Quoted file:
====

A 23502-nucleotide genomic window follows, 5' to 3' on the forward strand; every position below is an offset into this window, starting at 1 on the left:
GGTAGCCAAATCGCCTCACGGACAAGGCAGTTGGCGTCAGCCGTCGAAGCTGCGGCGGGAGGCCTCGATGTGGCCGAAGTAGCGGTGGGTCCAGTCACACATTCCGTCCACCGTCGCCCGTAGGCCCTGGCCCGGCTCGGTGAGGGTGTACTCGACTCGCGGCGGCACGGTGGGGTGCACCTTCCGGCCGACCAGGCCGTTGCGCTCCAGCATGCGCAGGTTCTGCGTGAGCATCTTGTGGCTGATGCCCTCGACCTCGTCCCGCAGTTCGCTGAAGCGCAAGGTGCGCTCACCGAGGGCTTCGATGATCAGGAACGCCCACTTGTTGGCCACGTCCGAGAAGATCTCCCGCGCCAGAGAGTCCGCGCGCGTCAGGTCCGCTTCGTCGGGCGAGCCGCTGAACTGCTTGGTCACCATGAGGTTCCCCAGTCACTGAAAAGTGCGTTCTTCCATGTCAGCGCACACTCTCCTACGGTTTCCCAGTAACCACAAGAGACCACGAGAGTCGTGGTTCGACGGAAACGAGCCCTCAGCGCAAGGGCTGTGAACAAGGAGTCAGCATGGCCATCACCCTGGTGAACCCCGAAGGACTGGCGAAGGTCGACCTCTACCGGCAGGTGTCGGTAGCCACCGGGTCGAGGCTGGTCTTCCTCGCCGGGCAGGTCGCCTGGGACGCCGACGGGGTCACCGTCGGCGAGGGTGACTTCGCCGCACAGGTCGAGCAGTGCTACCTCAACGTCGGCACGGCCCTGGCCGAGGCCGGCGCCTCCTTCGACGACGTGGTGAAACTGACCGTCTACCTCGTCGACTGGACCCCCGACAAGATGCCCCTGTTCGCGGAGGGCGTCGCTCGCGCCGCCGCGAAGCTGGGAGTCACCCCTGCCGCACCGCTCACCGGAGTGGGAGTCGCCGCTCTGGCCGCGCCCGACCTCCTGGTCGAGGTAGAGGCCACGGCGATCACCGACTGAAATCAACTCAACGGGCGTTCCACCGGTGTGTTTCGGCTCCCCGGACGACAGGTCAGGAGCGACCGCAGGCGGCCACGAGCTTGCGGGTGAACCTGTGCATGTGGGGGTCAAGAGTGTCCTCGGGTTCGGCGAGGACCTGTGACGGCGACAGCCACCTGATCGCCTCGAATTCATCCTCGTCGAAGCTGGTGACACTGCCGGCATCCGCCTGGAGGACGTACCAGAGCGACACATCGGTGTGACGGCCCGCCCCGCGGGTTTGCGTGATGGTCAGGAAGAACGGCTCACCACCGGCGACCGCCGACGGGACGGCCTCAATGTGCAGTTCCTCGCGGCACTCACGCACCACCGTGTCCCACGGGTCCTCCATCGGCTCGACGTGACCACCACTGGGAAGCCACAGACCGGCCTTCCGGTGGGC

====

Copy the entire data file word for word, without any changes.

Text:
A 23502-nucleotide genomic window follows, 5' to 3' on the forward strand; every position below is an offset into this window, starting at 1 on the left:
GGTAGCCAAATCGCCTCACGGACAAGGCAGTTGGCGTCAGCCGTCGAAGCTGCGGCGGGAGGCCTCGATGTGGCCGAAGTAGCGGTGGGTCCAGTCACACATTCCGTCCACCGTCGCCCGTAGGCCCTGGCCCGGCTCGGTGAGGGTGTACTCGACTCGCGGCGGCACGGTGGGGTGCACCTTCCGGCCGACCAGGCCGTTGCGCTCCAGCATGCGCAGGTTCTGCGTGAGCATCTTGTGGCTGATGCCCTCGACCTCGTCCCGCAGTTCGCTGAAGCGCAAGGTGCGCTCACCGAGGGCTTCGATGATCAGGAACGCCCACTTGTTGGCCACGTCCGAGAAGATCTCCCGCGCCAGAGAGTCCGCGCGCGTCAGGTCCGCTTCGTCGGGCGAGCCGCTGAACTGCTTGGTCACCATGAGGTTCCCCAGTCACTGAAAAGTGCGTTCTTCCATGTCAGCGCACACTCTCCTACGGTTTCCCAGTAACCACAAGAGACCACGAGAGTCGTGGTTCGACGGAAACGAGCCCTCAGCGCAAGGGCTGTGAACAAGGAGTCAGCATGGCCATCACCCTGGTGAACCCCGAAGGACTGGCGAAGGTCGACCTCTACCGGCAGGTGTCGGTAGCCACCGGGTCGAGGCTGGTCTTCCTCGCCGGGCAGGTCGCCTGGGACGCCGACGGGGTCACCGTCGGCGAGGGTGACTTCGCCGCACAGGTCGAGCAGTGCTACCTCAACGTCGGCACGGCCCTGGCCGAGGCCGGCGCCTCCTTCGACGACGTGGTGAAACTGACCGTCTACCTCGTCGACTGGACCCCCGACAAGATGCCCCTGTTCGCGGAGGGCGTCGCTCGCGCCGCCGCGAAGCTGGGAGTCACCCCTGCCGCACCGCTCACCGGAGTGGGAGTCGCCGCTCTGGCCGCGCCCGACCTCCTGGTCGAGGTAGAGGCCACGGCGATCACCGACTGAAATCAACTCAACGGGCGTTCCACCGGTGTGTTTCGGCTCCCCGGACGACAGGTCAGGAGCGACCGCAGGCGGCCACGAGCTTGCGGGTGAACCTGTGCATGTGGGGGTCAAGAGTGTCCTCGGGTTCGGCGAGGACCTGTGACGGCGACAGCCACCTGATCGCCTCGAATTCATCCTCGTCGAAGCTGGTGACACTGCCGGCATCCGCCTGGAGGACGTACCAGAGCGACACATCGGTGTGACGGCCCGCCCCGCGGGTTTGCGTGATGGTCAGGAAGAACGGCTCACCACCGGCGACCGCCGACGGGACGGCCTCAATGTGCAGTTCCTCGCGGCACTCACGCACCACCGTGTCCCACGGGTCCTCCATCGGCTCGACGTGACCACCACTGGGAAGCCACAGACCGGCCTTCCGGTGGGC